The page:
No: If Matt drinks coffee, then Phil does not drink coffee.
(Note that the conditional question we are treating is very different than the question: ‘Is it true that if Matt drinks coffee, then Phil drinks coffee?’ That question, even though it contains a conditional, has two non-overlapping answers, just like ‘Does Matt drink coffee?’)
When would we be inclined to answer ‘yes’ to the conditional question? When the conditional ‘If Matt drinks coffee, then Phil drinks coffee’ is true. And this conditional is true either when the antecedent (‘Matt drinks coffee’) is false, or when the consequent (‘Phil drinks coffee’) is true. (Here we are assuming that the conditional question is expressing a ‘material conditional,’ which is true in all cases except where the antecedent is true and the consequent false; where Matt does drink coffee, but Phil does not.) So the answer ‘yes’ captures these three possible worlds in our framework above:
- ~M & P
- ~M & ~P
(Not ‘M & ~P,’ because this is a case in which the antecedent of the ‘yes’ conditional is true and the consequent false.)
Let’s do this again for the ‘no’ answer. When would I answer ‘no’ to the question: ‘If Matt drinks coffee, does Phil drink coffee?’ When it is the case that if Matt drinks coffee, then Phil does not drink coffee. When is this conditional true? When either Matt does not drink coffee, or when Phil does not drink coffee (i.e.: when the antecedent is false or the consequent is true). So the answer ‘no’ captures these three possible worlds in our framework above:
- M & ~P
- ~M & P
- ~M & ~P
(Not ‘M & P,’ because this is a case in which the antecedent of the ‘no’ conditional is true and the consequent false.)
Remember that on the classical semantic approach, the answers to the question should exhaust logical space in a mutually exclusive way (i.e.: no overlap). Is this what we get if we combine our ‘yes’ and ‘no’ answers to the conditional question?
No! We get some overlap (marked by the green highlight; remember that ‘yes’ is yellow and ‘no’ is blue). While we’ve exhausted all of logical space, our answers do not carve it up in a mutually exclusive way. So the classical semantic approach to questions cannot satisfy one of its own requirements (that answers to a question carve up logical space in a mutually exclusive way).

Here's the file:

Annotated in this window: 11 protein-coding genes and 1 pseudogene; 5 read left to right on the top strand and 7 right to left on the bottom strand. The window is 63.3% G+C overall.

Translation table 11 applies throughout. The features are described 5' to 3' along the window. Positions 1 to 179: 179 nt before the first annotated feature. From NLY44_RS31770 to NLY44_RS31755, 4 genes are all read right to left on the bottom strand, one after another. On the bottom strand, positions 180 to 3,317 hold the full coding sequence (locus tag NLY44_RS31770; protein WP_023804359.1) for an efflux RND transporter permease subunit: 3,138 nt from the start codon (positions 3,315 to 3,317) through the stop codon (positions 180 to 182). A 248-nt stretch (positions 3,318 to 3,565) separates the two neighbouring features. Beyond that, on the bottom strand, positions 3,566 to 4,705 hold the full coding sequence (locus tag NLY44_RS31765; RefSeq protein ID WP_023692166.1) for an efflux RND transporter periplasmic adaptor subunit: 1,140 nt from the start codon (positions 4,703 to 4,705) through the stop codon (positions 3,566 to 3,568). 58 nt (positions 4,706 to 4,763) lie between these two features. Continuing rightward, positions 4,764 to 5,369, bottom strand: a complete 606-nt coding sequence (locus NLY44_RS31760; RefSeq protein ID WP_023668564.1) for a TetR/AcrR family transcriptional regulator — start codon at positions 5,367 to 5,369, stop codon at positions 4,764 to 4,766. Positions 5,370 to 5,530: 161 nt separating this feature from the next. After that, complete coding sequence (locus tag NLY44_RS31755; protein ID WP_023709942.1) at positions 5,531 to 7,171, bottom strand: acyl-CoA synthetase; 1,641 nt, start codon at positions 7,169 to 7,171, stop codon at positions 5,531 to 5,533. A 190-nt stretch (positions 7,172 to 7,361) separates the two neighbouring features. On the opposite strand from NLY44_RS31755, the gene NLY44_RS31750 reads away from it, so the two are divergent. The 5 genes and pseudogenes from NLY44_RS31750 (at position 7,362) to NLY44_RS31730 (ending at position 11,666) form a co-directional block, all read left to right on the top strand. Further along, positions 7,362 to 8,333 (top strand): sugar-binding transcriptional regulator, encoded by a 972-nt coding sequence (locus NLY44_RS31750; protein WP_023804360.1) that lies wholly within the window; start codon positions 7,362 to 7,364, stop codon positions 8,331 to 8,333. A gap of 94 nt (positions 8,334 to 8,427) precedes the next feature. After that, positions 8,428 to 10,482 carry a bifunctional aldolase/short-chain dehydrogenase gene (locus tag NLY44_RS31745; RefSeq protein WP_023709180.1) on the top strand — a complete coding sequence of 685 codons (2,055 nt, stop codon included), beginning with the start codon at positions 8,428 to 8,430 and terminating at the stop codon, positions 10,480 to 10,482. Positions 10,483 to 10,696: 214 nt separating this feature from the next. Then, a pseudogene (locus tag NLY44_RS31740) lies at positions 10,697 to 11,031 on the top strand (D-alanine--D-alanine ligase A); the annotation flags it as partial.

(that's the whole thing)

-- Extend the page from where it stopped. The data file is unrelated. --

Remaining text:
What’s going on here? An astute reader might that the ‘problem worlds’ (where the overlapping occurs) are those in which Matt does not drink coffee—those in which the antecedent of both the ‘yes’ and ‘no’ conditionals corresponding to the conditional question is false. One temptation, then, is to resolve the failure by getting rid of these ‘problem worlds.’ That is, we might think that when one asks “If Matt drinks coffee, does Phil drink coffee?” what we are really asking is ‘Assuming Matt drinks coffee, does Phil drink coffee?’ (to get at this intuition, put the emphasis on ‘if’ in the original question). If what we really mean is ‘assuming Matt drinks coffee, does Phil drink coffee,’ what we are doing is ruling out those worlds in which Matt does not drink coffee—we are shrinking the logical space under consideration. In that case, we would end up with:
Yellow for ‘yes, Phil does drink coffee’ (assuming Matt does), and blue for ‘no, Phil doesn’t drink coffee’ (assuming Matt does).
The problem with this sort of approach is that, while perhaps some conditional questions can be interpreted as really meaning ‘assuming X, then?’, not all can. That is, at least in some cases of conditional questions, we are really asking about the material conditionals ‘If X, then Y’ and ‘If X, then not Y.’ And when we do ask conditional questions about material conditions, we do in fact run into this problem of overlapping answers. And that fact is what entails the inadequacy of the classical semantic approach to questions (because it fails for at least some conditional questions—as well as some disjunctive questions), and thus opens up space for the inquisitive semantics approach Groenendijk and Roelofsen are pioneering.
(Much thanks to Matt for some exceptionally helpful discussion on this topic (and with the diagrams)!)